FRANKLIN STREET by Philip Goodman
Kirkus Star

FRANKLIN STREET

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KIRKUS REVIEW

This for relief -- when you can't """"take"" the headlines and the radio for a time. It's for the less conservative, less reverential and more ""natural"" Life with Father market, and can be -- for that market -- recommended as light hearted, high handed, eyebrow raising memoirs, which take all the dust off the plush. Franklin Street is a big off Philadelphia's Rittenhouse Square, where the Goodmans, and other Pentlefolk, participated in some ingratiatingly ribald, riotous and unrespectable episodes fifty years ago. You will meet Father, who tipples on all occasions, japes or vituperates intermittently and gives in on none. And there is Mother, the perfect palliative for the perfect bachelor. You will meet their neighbors, a judge and a professional gambler -- until the judge sold out to Rabbi Gelsenfarb, substituting a pious fraud for a legal one. There is Joe, mother's brother, whose alcoholic tendencies depreciate property values, and Esther, Philip's first love, and Schimmel, who surprised himself with a foundling on his doorstep. You'll attend the local burlesque, where Philip learned, and the institute of dramatic art and correct posture, where Philip did not learn; and you'll have a very good but definitely unorthodox, time.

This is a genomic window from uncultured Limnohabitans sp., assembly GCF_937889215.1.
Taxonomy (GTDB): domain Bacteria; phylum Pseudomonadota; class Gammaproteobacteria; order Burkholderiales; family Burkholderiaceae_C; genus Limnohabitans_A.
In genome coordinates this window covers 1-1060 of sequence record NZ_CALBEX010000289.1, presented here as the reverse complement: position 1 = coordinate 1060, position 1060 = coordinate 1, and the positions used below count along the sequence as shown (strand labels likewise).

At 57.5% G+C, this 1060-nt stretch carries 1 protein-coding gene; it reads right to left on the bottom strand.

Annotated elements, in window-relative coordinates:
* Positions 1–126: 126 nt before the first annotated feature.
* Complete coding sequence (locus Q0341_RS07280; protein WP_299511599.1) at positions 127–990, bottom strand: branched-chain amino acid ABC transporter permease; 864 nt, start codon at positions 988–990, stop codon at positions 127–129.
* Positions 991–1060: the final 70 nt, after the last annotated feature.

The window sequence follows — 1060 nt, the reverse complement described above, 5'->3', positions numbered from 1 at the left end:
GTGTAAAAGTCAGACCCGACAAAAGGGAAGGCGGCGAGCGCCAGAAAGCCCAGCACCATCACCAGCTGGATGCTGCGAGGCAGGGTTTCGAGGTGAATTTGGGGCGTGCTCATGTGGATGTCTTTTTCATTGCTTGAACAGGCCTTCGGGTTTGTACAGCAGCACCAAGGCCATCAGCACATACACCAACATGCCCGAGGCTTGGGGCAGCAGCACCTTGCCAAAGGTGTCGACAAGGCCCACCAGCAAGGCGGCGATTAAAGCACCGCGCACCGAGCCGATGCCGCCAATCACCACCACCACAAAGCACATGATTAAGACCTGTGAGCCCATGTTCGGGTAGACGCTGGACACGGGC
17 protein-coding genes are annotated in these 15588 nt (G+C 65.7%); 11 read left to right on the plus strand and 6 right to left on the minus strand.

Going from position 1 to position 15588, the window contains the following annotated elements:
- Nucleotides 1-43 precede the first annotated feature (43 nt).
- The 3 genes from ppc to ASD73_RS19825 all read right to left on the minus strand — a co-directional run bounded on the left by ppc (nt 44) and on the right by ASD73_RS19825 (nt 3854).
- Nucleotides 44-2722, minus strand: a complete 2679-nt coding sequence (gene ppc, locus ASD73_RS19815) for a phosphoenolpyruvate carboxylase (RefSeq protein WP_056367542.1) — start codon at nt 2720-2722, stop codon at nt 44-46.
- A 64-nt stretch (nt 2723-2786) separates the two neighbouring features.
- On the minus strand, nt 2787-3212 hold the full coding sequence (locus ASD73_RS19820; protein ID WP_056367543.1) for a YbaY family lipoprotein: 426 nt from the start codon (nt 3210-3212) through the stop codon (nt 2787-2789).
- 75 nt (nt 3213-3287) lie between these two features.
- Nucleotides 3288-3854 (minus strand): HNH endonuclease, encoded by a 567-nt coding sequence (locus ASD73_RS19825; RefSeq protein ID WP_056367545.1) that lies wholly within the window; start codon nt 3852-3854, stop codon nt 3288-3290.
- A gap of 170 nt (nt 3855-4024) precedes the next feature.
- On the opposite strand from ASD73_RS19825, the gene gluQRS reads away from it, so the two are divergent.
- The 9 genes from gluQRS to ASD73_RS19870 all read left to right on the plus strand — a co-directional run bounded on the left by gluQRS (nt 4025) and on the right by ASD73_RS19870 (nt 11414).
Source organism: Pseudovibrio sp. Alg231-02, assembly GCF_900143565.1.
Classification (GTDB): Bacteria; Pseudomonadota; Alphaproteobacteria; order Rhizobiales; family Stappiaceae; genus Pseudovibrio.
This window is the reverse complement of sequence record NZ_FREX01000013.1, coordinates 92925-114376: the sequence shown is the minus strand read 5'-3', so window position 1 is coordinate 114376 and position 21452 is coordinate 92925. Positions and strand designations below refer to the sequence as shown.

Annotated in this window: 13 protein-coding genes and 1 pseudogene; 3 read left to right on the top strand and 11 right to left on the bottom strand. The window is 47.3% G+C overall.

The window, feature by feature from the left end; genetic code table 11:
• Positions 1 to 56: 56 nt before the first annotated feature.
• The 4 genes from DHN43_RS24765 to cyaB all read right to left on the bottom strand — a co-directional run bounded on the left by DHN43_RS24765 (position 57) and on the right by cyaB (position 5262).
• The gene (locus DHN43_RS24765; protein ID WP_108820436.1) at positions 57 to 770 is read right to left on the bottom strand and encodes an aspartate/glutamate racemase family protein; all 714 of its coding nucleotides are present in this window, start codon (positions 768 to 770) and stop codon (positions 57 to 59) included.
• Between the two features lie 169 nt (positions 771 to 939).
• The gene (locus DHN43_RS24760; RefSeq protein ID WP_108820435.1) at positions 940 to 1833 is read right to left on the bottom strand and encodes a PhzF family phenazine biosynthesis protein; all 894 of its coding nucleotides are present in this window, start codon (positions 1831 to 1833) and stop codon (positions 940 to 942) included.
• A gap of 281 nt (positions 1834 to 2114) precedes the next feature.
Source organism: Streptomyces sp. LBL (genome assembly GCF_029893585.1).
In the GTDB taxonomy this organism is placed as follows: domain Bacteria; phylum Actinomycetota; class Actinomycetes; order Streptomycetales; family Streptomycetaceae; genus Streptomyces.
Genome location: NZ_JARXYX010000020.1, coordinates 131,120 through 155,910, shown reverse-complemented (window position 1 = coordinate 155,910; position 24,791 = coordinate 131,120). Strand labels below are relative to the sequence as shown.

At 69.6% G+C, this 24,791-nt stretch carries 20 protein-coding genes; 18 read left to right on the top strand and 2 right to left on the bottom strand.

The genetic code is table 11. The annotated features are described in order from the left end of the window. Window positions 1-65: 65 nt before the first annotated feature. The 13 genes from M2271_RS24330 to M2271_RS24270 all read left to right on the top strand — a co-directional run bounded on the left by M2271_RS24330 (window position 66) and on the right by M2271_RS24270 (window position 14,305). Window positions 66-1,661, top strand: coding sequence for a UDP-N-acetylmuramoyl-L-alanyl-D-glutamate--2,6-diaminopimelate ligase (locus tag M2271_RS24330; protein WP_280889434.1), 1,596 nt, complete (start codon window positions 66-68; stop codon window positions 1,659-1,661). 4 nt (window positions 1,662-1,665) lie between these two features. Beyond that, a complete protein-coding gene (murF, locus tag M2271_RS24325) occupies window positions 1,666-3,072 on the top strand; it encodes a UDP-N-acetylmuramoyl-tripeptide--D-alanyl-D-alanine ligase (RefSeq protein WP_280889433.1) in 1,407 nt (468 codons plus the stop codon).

Pub Date: Feb. 27th, 1941
Publisher: Knopf